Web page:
Four reasons not to privatise ESKOM
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In our previous post we explored the possible benefits of privatising South Africa’s state utility ESKOM; to provide balance we will also be exploring the potential disadvantages that privatisation could bring.
1. Competitive façade
Since energy can often have fixed costs, the scope for competition between smaller energy providers is significantly reduced. Potential worst case scenario for consumers could be a range of similar energy companies all offering the same inflated price for energy, which has been seen in the United Kingdom.
2. Reduces government revenues
Privatising ESKOM would certainly increase government revenues, for a short term; shifting these revenues from the government to the private sector would mean that the long term cash flow would not go straight to the treasury, who would only take a portion through taxation.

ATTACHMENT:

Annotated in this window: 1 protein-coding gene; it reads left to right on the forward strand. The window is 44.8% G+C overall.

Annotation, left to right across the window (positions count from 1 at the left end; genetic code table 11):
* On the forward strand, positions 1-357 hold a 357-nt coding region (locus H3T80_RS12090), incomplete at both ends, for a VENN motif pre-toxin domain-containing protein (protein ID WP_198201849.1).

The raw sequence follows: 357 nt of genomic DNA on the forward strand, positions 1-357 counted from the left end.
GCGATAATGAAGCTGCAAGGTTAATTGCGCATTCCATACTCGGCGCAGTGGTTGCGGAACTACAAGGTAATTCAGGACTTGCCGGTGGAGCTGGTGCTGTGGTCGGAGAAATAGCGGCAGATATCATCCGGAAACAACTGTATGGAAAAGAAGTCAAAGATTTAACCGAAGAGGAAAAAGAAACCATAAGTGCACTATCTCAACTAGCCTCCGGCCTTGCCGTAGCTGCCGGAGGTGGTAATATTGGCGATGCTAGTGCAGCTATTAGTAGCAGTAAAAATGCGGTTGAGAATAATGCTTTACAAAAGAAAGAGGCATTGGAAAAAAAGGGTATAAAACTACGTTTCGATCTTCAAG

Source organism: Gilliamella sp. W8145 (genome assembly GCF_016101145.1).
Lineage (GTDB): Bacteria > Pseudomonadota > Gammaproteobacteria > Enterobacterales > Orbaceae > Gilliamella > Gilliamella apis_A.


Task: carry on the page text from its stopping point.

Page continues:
3. Job losses
For private companies, the bottom line will always be providing returns to shareholders and boosting profits which could mean that untold numbers of skilled workers could lose their jobs and become dependent on government welfare programmes, thus increasing costs for the state.
4. Short termism
In our last piece, we noted that politicians were often prone to short termism but the same can often equally apply to those in the private sector. It could very well be the case that a company is reluctant to invest in new generation facilities if the profit potential is not high enough.
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